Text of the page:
In new democracies, political parties often use clientelist strategies to mobilize voters during elections, and such strategies are often targeted at particular groups, such as the poor or those with particular partisan affiliations. In this paper we show that political machines systematically target voters with low costs of voting. The study employs a geo-coded survey of more than 3.200 respondents in South Africa collected following the municipal elections of 2016. We combine the survey data with administrative data on the geographical location of more than 22.600 voting stations, and proxy the cost of voting with the voters’ distance to their respective voting station. Our identification strategy exploits the quasi-random generation of voting district boundaries in South Africa. The ’as-if’ random assignment of voting districts for respondents in close proximity to the border allows us to estimate the causal effect of the cost of voting on parties’ use of vote buying as an electoral strategy. We find that higher costs of voting lower the probability of being targeted with vote buying in the run-up to elections. This has potential implications for the core assumptions concerning parties’ targeting strategies, and for initiatives seeking to consolidate democracy in newly democratized countries.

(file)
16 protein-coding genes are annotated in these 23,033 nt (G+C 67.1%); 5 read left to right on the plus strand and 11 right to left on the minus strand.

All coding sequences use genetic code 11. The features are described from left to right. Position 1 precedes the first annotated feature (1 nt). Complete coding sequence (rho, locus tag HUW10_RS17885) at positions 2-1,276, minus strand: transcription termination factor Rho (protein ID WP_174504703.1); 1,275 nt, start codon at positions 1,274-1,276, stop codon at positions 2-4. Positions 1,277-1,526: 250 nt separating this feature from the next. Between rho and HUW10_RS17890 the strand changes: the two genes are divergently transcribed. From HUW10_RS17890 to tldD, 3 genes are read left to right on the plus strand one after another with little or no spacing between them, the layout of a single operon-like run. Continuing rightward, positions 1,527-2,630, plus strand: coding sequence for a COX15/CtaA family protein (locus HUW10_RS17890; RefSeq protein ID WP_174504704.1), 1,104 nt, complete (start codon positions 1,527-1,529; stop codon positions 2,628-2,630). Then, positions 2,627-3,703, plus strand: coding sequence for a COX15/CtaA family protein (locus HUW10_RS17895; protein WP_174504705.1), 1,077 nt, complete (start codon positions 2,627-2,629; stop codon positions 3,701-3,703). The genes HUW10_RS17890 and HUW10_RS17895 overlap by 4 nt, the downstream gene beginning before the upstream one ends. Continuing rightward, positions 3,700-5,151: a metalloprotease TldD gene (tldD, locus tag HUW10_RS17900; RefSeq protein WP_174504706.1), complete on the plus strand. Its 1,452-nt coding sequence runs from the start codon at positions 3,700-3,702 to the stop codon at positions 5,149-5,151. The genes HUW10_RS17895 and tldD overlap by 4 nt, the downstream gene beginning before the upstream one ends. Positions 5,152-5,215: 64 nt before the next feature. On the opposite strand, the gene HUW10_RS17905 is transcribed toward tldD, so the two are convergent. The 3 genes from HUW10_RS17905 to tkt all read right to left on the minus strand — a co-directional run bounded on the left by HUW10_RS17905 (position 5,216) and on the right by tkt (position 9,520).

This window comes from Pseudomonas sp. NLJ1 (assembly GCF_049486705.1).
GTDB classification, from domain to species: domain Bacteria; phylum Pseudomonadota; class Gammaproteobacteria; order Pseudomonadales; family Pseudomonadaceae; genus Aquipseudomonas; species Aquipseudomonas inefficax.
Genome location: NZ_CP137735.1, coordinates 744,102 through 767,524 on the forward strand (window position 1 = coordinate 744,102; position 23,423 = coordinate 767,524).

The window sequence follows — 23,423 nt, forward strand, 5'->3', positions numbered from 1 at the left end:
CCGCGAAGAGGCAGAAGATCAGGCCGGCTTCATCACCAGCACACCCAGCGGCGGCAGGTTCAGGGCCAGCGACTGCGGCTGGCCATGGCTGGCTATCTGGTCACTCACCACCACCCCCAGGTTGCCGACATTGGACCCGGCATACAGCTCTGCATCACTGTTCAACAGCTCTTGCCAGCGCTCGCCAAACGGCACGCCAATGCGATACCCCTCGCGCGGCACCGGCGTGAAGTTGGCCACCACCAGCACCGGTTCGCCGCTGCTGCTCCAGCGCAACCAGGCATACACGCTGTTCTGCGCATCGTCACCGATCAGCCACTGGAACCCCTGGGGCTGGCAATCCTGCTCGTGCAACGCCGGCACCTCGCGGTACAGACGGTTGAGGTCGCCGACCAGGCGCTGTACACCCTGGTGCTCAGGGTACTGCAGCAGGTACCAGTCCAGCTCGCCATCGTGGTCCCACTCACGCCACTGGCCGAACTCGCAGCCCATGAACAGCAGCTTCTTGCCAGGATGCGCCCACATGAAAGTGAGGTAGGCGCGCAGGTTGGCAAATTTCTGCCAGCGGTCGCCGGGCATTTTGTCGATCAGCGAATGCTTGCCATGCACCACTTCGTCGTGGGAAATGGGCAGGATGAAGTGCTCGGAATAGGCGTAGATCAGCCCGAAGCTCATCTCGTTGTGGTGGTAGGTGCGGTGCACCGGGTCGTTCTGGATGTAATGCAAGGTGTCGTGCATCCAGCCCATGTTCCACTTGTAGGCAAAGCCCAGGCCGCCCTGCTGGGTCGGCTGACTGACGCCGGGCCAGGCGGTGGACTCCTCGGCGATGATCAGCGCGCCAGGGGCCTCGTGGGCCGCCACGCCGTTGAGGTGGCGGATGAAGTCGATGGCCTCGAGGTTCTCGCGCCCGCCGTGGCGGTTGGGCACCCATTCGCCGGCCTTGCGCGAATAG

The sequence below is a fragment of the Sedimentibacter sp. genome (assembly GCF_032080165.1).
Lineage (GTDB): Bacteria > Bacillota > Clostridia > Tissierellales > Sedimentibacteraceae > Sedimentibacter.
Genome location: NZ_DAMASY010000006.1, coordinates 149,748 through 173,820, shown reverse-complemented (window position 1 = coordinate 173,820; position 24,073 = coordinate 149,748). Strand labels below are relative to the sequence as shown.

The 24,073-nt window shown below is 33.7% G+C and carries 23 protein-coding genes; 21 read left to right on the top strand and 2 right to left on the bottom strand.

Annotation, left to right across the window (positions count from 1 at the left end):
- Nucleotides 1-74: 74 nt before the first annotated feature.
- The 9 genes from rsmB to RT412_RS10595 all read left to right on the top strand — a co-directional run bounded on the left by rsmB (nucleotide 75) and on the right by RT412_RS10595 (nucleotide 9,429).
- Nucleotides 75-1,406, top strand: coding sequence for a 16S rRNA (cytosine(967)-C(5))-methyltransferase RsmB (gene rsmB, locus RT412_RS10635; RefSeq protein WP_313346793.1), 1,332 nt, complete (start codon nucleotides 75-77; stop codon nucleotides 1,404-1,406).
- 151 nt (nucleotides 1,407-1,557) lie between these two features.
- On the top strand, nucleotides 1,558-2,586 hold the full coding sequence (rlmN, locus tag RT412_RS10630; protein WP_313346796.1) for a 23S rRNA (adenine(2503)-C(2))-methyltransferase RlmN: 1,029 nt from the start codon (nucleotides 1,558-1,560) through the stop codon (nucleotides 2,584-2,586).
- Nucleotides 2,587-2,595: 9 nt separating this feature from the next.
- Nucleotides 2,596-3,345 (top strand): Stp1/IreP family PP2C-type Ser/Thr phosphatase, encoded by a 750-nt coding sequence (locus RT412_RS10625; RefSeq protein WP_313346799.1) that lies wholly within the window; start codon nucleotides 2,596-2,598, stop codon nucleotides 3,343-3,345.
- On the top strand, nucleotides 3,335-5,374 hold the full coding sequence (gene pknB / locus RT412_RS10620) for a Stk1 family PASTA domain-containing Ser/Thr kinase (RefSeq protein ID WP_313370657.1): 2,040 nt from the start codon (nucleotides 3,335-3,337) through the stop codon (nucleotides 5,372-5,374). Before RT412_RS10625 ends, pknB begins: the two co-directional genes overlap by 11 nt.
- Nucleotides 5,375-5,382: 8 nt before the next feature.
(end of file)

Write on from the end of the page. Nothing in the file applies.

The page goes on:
|Number of pages||46|
|Publication status||Published - 2018|
|Event||American Political Science Association, APSA Annual Meeting 2018: Democracy and its Discontents - Boston, United States|
Duration: 30 Aug 2018 → 2 Sep 2018
Conference number: 114
|Conference||American Political Science Association, APSA Annual Meeting 2018|
|Period||30/08/2018 → 02/09/2018|